In recognition of the notorious competitiveness of high school life in this country, Disney is going to shift the setting of the Chinese version of High School Musical to the first year of college.
Disney announced on Sunday that it would co-produce a Chinese version of the smash musical with local partners Shanghai Media Group and Huayi Brothers Media Corporation, about two weeks after the company won the government's approval to build a Shanghai Disneyland.
Titled Disney High School Musical: China, the new film has a storyline close to that of the HSM series' first installment, launched in 2006. With their friends' support, two new students overcome the odds to win a singing competition.
Disney, having co-produced two films with Chinese companies, knows the importance of localizing a story.
"In China, students in high school are so focused on academics that it wasn't realistic to portray them singing and dancing in the way that American high school students have time for," says Jason Reed, general manager of Walt Disney Studios International Production.
Also, the main love interest has become a poet, instead of the basketball star in the American films.
"Our partners think that in China you might be more attracted to the smart and thoughtful guy," Reed told China Daily via telephone interview. "He (the protagonist) is a thoughtful, intelligent and studious young man who is really defined by his skill and academics."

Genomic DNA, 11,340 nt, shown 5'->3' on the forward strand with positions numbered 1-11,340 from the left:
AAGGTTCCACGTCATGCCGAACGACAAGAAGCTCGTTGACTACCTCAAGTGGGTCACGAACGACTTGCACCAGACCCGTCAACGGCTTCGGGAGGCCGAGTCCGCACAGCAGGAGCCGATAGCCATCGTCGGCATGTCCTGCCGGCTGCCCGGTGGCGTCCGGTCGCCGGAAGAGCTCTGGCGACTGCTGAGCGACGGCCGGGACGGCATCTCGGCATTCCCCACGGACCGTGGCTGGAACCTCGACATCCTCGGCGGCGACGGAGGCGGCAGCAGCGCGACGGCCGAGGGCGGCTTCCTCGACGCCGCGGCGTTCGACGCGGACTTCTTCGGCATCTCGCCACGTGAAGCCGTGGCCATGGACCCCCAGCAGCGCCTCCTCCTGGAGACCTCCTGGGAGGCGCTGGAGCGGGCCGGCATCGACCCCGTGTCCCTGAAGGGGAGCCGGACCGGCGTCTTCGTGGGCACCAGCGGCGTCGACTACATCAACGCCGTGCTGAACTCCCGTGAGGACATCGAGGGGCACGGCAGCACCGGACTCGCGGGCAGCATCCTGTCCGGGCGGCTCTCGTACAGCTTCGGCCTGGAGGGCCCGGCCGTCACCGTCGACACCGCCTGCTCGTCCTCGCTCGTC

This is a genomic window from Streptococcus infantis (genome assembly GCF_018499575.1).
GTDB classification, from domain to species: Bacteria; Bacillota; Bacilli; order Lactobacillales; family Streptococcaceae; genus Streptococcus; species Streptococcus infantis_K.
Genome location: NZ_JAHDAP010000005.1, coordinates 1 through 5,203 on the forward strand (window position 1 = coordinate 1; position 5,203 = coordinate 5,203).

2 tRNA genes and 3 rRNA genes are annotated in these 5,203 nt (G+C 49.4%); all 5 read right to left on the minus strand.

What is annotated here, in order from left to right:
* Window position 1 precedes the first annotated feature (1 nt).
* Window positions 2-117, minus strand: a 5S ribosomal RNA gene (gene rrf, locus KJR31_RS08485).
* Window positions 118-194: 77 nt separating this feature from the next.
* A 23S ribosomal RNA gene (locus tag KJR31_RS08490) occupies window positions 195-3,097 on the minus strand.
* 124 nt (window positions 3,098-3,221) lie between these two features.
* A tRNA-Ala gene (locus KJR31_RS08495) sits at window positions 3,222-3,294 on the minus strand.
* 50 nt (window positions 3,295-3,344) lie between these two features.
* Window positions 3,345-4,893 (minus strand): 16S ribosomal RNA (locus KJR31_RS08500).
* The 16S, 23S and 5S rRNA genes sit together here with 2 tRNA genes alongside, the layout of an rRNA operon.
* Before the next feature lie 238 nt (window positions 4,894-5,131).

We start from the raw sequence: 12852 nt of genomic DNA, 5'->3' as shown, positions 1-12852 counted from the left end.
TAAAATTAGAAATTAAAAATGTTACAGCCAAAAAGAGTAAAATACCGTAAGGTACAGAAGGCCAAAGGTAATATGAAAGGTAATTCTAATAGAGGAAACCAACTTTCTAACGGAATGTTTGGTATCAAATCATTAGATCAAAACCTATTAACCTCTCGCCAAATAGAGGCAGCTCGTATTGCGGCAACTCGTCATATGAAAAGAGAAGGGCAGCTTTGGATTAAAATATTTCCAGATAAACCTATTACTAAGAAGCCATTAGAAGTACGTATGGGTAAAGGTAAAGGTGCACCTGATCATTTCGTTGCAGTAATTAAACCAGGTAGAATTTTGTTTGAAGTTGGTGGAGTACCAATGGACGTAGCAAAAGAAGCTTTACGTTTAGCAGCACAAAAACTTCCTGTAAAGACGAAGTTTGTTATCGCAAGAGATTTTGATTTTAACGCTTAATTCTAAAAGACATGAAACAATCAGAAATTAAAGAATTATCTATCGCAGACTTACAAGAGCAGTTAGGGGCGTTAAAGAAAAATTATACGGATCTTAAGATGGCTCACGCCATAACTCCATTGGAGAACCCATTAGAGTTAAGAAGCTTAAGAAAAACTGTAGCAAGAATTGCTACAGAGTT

Music and choreography for the new film are the work of local talents, except for the hit melody, We're all in This Together, which is from the original film. It is now matched with Mandarin lyrics.
The classic values conveyed by the teen tale, allied to the story's emotional connection with Chinese audiences, have built up Disney's confidence in the new film.
"A lot of the themes in the HSM series, such as the sense of self-discovery, communal support, optimism and friendship are universal values that work in all countries," Reed says.
"Also, one of the fundamentals common to our two countries' strengths is people coming together to achieve greatness. That is a great affinity between the two cultures."
As an Emmy Award-winning film series with more than 500 million viewers globally, HSM is not new to Chinese youth. The stage show of its first installment kicked off in Shanghai this summer, before which two films of the trilogy had been aired on CCTV.
As for Disney's two previous co-productions in China, The Secret of the Magic Gourd (Baohulu De Mimi) was co-produced with China Film Group and Hong Kong Centro Digital Pictures. It was adapted from a folk tale and grossed $2.7 million at the Chinese box office in 2007 - a fair performance for a children's film.
The 2009 co-production Trail of the Panda (Xiongmao Huijia Lu), in co-operation with Chinese filmmakers Castle Hero Pictures and Ying Dong Media, was also favorably received.
The latest co-production may even feature at Shanghai's Disney park.
"My personal goal is to create a Chinese character, or a set of characters, that are so compelling and local audiences love so much that they end up in that park and parks all over the world," says Reed. "I tend to dream big."
The companies will work together on production, while Huayi Brothers will handle the film's distribution in China, and Disney outside the country.
The film is expected to be released in the summer of next year. It is being filmed in Shanghai and features six new young stars drawn from across China. Chen Shizheng, one of China's leading stage and film directors, directs it.